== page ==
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Trees for Halton Hills celebrates federal funding for 2,000+ plantings

The local group will receive about $150,000 from the Two Billion Trees program

More than 45 community volunteers from across the region braved the cold and rain Saturday for a tree planting session in Burlington - but they were warmed up by a special federal funding announcement. 

Milton MP Adam van Koeverden, on behalf of Minister of Energy and Natural Resources Jonathan Wilkinson, announced a joint investment for projects to be undertaken by Conservation Halton and Trees for Halton Hills that will see more than 122,000 trees planted across Halton Region.

Volunteers plant trees and shrubs along Grindstone Creek at Hidden Valley Park Saturday morning. Peter McCusker photo

Van Koeverden, who's also parliamentary secretary to the Minister of Environment, noted that Conservation Halton will receive over $600,000 to plant 120,000 trees and shrubs, and Trees for Halton Hills will receive about $150,000 to plant 2,145 trees in Halton’s north.

The Halton Hills-based group will undertake four community planting events and work with partners from school boards, municipalities and local businesses to plant caliper trees — older trees with trunks at least four centimetres in diameter — in outdoor learning classrooms.

Van Koeverden was joined by Conservation Halton President and CEO Hassaan Basit, Oakville North-Burlington MP Pam Damoff, Burlington Mayor Marianne Meed Ward, Halton Hills Mayor Ann Lawlor and representatives from Trees for Halton Hills, some of whom came and planted trees and shrubs at Burlington's Hidden Valley Park.

Lawlor, who was the founding chair of Trees for Halton Hills, expressed her enthusiasm about the funding. 

“This is a very, very special project for me," she said. "These are my peeps. And I am a tree-hugger from way back. I’m absolutely delighted that the application for the (Two Billion Trees) grant was successful and that we’re planting a whole lot of trees in Halton Hills.”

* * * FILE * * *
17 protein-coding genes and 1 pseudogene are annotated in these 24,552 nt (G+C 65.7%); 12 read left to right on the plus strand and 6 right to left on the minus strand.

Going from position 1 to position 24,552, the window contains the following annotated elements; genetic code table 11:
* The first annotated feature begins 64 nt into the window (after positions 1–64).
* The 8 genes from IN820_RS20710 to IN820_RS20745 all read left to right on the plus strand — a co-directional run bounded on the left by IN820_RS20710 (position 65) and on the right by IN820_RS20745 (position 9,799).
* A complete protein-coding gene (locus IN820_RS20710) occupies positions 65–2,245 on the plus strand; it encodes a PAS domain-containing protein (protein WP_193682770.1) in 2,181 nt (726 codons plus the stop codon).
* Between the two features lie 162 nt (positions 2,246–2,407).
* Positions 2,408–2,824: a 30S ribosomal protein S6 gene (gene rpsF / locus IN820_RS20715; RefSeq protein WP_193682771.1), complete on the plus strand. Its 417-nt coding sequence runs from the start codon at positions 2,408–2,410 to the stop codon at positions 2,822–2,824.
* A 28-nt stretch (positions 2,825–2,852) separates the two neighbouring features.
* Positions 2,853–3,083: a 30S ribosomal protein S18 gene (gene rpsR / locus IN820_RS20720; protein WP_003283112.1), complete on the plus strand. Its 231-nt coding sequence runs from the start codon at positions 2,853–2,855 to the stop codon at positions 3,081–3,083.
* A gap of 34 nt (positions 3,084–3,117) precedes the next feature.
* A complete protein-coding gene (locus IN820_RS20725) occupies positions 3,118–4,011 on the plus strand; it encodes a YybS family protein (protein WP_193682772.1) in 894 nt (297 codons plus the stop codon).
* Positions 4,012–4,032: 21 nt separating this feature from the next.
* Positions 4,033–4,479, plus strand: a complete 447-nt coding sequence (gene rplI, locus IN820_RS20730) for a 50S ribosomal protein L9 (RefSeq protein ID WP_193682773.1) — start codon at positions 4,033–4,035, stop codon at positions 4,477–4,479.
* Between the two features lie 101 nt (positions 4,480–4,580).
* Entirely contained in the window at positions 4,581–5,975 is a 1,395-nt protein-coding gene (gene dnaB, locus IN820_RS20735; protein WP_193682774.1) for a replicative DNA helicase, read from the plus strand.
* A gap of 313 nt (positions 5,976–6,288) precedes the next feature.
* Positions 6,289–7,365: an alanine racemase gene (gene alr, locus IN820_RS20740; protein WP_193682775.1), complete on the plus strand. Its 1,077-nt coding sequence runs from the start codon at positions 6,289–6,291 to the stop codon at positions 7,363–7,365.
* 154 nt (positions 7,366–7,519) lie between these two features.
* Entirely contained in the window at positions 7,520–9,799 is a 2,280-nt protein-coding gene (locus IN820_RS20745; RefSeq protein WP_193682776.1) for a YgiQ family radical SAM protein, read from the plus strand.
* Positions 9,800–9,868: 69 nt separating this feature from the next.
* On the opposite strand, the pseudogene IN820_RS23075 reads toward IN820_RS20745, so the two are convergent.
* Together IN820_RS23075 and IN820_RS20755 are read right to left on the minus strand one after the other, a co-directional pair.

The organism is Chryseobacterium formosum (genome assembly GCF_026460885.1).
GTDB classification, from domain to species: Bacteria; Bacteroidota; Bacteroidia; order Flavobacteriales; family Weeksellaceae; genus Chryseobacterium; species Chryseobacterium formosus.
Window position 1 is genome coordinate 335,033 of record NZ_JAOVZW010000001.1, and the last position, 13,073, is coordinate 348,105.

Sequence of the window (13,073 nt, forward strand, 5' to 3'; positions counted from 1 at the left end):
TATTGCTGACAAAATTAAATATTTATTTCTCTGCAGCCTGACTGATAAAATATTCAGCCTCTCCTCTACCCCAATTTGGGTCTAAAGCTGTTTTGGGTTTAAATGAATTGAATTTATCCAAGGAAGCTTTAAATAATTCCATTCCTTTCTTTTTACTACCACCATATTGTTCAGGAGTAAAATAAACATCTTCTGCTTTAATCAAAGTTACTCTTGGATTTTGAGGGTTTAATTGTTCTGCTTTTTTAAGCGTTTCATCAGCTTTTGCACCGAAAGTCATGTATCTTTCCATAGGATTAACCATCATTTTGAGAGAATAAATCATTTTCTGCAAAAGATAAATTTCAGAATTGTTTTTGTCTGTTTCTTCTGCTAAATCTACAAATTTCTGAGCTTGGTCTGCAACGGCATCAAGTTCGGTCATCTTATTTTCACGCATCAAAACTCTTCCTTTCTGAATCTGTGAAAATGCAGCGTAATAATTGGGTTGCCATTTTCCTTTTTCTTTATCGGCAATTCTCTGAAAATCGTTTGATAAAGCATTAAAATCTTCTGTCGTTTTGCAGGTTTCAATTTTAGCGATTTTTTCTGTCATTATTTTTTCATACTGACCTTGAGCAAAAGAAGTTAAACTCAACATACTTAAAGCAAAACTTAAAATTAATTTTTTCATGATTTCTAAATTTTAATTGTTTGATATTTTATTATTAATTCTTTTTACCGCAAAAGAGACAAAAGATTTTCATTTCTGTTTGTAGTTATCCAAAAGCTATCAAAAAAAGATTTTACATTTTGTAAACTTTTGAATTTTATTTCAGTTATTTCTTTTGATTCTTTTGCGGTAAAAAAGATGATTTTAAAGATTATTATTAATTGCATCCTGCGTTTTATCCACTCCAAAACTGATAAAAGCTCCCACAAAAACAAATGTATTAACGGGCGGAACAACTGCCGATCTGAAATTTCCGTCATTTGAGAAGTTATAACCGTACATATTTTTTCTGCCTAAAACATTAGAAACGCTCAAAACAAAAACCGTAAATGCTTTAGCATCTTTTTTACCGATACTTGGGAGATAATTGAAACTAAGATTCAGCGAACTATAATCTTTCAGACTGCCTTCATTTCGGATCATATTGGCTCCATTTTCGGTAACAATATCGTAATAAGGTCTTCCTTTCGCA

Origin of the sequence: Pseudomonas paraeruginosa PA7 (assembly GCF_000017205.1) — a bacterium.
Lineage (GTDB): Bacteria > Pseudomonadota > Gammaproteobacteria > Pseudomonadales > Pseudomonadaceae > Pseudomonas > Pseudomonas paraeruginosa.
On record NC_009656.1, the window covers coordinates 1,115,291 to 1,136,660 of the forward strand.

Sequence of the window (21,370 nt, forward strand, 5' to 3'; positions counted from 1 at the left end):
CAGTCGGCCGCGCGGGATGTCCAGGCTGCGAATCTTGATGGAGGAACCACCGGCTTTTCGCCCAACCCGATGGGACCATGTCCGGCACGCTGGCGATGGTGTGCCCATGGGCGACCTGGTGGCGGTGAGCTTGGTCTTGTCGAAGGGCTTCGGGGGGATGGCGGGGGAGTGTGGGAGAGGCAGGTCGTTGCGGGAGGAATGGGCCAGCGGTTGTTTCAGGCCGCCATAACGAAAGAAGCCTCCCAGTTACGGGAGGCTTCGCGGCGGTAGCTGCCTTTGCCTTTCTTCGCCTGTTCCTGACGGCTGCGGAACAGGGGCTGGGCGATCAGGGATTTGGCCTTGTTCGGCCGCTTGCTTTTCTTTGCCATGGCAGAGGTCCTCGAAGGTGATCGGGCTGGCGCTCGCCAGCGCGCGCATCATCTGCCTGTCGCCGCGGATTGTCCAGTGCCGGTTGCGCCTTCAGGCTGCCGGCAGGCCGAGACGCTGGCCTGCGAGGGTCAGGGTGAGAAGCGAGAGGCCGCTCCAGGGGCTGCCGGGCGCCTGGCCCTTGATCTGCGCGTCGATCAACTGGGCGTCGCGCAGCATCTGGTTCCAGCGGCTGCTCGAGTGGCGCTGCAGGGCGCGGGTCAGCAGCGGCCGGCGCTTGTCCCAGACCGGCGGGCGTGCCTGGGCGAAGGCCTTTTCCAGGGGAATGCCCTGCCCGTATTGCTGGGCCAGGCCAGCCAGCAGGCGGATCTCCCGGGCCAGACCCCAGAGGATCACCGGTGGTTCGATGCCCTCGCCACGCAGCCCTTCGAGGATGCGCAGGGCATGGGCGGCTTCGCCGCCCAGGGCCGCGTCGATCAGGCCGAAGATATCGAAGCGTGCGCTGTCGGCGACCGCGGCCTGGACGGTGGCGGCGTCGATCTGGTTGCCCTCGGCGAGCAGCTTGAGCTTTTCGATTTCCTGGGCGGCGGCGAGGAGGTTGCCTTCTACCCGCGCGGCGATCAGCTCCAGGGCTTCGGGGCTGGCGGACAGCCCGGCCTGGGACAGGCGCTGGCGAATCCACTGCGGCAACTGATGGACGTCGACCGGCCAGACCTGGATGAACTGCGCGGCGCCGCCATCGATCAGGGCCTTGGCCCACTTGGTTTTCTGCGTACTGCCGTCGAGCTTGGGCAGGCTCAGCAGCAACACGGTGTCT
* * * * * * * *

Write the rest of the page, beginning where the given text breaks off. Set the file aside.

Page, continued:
Don Trant, current chair of Trees for Halton Hills, estimates that the volunteer group has planted 2,400 trees since it started three years ago. As an outdoor enthusiast, he celebrates the wonder and science of trees. He travelled to Hidden Valley along with dozens of volunteers to plant some trees so that his grandchildren, and the grandchildren of others, will inhabit a healthy world.

The Government of Canada's Two Billion Trees program is a 10-year initiative that aims to have two billion trees planted to help mitigate climate change, clean the air, keep neighbourhoods cooler in the summer and prevent erosion on the banks of rivers and creeks.

Van Koeverden highlighted the importance of working together to combat climate change.

“This is symbolic of our work in conservation and the strong partnerships that help us plant trees throughout the region," he told the crowd. "In planting over 120,000 new trees across Halton Region, we can combat climate change through carbon capture and shield against biodiversity loss.”

Basit commented, “We’re proud to say as a conservation authority that we have good relations with all levels of government and I think that’s what it’s going to take to increase our tree canopy, help with biodiversity and broader climate change effects. Most of all, this was made possible by partnerships.”

Meed Ward summed it up best: 

“We need more trees, and anytime we can get them and anywhere we can plant them is a good thing," she said. "We’re so grateful for our partners because we can’t get enough trees in the ground on our own so we need to work together. This is a great announcement, a great opportunity, and to see all the volunteers come out is terrific.”

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Lawson Hunter

About the Author: Lawson Hunter

Lawson Hunter has been a freelance writer for more than 30 years. His articles on technology, the environment, and business have been published in local and national newspapers, magazines and trade publications
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